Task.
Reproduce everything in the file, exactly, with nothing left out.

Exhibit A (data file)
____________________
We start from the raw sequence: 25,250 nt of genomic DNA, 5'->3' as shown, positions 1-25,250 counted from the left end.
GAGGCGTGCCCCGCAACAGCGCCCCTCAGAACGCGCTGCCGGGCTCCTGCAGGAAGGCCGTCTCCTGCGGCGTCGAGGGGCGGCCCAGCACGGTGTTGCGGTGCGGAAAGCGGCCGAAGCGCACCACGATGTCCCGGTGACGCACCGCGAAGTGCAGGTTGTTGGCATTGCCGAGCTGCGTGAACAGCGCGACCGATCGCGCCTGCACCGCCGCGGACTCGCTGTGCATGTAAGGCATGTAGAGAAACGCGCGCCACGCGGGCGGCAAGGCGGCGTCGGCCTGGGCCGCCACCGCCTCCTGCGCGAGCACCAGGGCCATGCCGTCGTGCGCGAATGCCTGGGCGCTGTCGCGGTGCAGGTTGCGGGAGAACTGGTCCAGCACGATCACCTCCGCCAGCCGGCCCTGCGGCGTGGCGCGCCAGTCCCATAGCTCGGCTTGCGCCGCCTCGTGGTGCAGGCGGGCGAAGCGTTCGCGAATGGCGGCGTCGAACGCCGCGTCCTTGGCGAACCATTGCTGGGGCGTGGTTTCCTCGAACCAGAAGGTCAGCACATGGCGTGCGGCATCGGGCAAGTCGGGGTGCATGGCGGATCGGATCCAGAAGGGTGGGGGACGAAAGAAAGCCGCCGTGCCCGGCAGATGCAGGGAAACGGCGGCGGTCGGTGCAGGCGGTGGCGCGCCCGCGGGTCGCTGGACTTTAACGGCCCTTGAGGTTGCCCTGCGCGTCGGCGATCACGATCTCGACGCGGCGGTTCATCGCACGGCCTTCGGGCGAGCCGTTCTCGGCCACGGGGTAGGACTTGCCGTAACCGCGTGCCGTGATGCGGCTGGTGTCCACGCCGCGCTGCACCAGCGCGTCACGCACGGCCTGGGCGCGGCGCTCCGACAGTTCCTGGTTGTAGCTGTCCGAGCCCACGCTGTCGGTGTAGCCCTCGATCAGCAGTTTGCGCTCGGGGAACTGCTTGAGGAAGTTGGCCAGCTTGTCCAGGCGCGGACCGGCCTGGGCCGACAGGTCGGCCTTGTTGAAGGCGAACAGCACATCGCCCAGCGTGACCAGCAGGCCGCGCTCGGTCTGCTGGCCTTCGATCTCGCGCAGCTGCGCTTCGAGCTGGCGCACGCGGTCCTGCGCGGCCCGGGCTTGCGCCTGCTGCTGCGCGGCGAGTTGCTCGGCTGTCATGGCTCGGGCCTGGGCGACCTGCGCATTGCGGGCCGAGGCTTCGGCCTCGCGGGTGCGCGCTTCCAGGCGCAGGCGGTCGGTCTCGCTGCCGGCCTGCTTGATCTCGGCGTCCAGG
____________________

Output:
We start from the raw sequence: 25,250 nt of genomic DNA, 5'->3' as shown, positions 1-25,250 counted from the left end.
GAGGCGTGCCCCGCAACAGCGCCCCTCAGAACGCGCTGCCGGGCTCCTGCAGGAAGGCCGTCTCCTGCGGCGTCGAGGGGCGGCCCAGCACGGTGTTGCGGTGCGGAAAGCGGCCGAAGCGCACCACGATGTCCCGGTGACGCACCGCGAAGTGCAGGTTGTTGGCATTGCCGAGCTGCGTGAACAGCGCGACCGATCGCGCCTGCACCGCCGCGGACTCGCTGTGCATGTAAGGCATGTAGAGAAACGCGCGCCACGCGGGCGGCAAGGCGGCGTCGGCCTGGGCCGCCACCGCCTCCTGCGCGAGCACCAGGGCCATGCCGTCGTGCGCGAATGCCTGGGCGCTGTCGCGGTGCAGGTTGCGGGAGAACTGGTCCAGCACGATCACCTCCGCCAGCCGGCCCTGCGGCGTGGCGCGCCAGTCCCATAGCTCGGCTTGCGCCGCCTCGTGGTGCAGGCGGGCGAAGCGTTCGCGAATGGCGGCGTCGAACGCCGCGTCCTTGGCGAACCATTGCTGGGGCGTGGTTTCCTCGAACCAGAAGGTCAGCACATGGCGTGCGGCATCGGGCAAGTCGGGGTGCATGGCGGATCGGATCCAGAAGGGTGGGGGACGAAAGAAAGCCGCCGTGCCCGGCAGATGCAGGGAAACGGCGGCGGTCGGTGCAGGCGGTGGCGCGCCCGCGGGTCGCTGGACTTTAACGGCCCTTGAGGTTGCCCTGCGCGTCGGCGATCACGATCTCGACGCGGCGGTTCATCGCACGGCCTTCGGGCGAGCCGTTCTCGGCCACGGGGTAGGACTTGCCGTAACCGCGTGCCGTGATGCGGCTGGTGTCCACGCCGCGCTGCACCAGCGCGTCACGCACGGCCTGGGCGCGGCGCTCCGACAGTTCCTGGTTGTAGCTGTCCGAGCCCACGCTGTCGGTGTAGCCCTCGATCAGCAGTTTGCGCTCGGGGAACTGCTTGAGGAAGTTGGCCAGCTTGTCCAGGCGCGGACCGGCCTGGGCCGACAGGTCGGCCTTGTTGAAGGCGAACAGCACATCGCCCAGCGTGACCAGCAGGCCGCGCTCGGTCTGCTGGCCTTCGATCTCGCGCAGCTGCGCTTCGAGCTGGCGCACGCGGTCCTGCGCGGCCCGGGCTTGCGCCTGCTGCTGCGCGGCGAGTTGCTCGGCTGTCATGGCTCGGGCCTGGGCGACCTGCGCATTGCGGGCCGAGGCTTCGGCCTCGCGGGTGCGCGCTTCCAGGCGCAGGCGGTCGGTCTCGCTGCCGGCCTGCTTGATCTCGGCGTCCAGG